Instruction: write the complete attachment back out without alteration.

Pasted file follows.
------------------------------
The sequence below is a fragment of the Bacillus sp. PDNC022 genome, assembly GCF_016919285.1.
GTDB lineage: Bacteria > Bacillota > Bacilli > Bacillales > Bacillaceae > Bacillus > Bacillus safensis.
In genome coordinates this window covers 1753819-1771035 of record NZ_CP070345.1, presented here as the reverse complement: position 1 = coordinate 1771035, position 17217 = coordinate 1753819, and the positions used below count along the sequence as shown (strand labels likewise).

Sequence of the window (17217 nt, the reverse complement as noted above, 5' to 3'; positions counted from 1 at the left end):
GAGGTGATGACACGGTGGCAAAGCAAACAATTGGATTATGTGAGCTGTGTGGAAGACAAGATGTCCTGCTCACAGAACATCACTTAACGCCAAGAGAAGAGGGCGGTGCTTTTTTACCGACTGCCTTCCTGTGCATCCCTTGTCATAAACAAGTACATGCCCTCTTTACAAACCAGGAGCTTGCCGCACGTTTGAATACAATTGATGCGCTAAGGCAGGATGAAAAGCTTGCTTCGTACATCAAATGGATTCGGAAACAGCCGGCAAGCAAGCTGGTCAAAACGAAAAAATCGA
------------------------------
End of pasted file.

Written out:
The sequence below is a fragment of the Bacillus sp. PDNC022 genome, assembly GCF_016919285.1.
GTDB lineage: Bacteria > Bacillota > Bacilli > Bacillales > Bacillaceae > Bacillus > Bacillus safensis.
In genome coordinates this window covers 1753819-1771035 of record NZ_CP070345.1, presented here as the reverse complement: position 1 = coordinate 1771035, position 17217 = coordinate 1753819, and the positions used below count along the sequence as shown (strand labels likewise).

Sequence of the window (17217 nt, the reverse complement as noted above, 5' to 3'; positions counted from 1 at the left end):
GAGGTGATGACACGGTGGCAAAGCAAACAATTGGATTATGTGAGCTGTGTGGAAGACAAGATGTCCTGCTCACAGAACATCACTTAACGCCAAGAGAAGAGGGCGGTGCTTTTTTACCGACTGCCTTCCTGTGCATCCCTTGTCATAAACAAGTACATGCCCTCTTTACAAACCAGGAGCTTGCCGCACGTTTGAATACAATTGATGCGCTAAGGCAGGATGAAAAGCTTGCTTCGTACATCAAATGGATTCGGAAACAGCCGGCAAGCAAGCTGGTCAAAACGAAAAAATCGA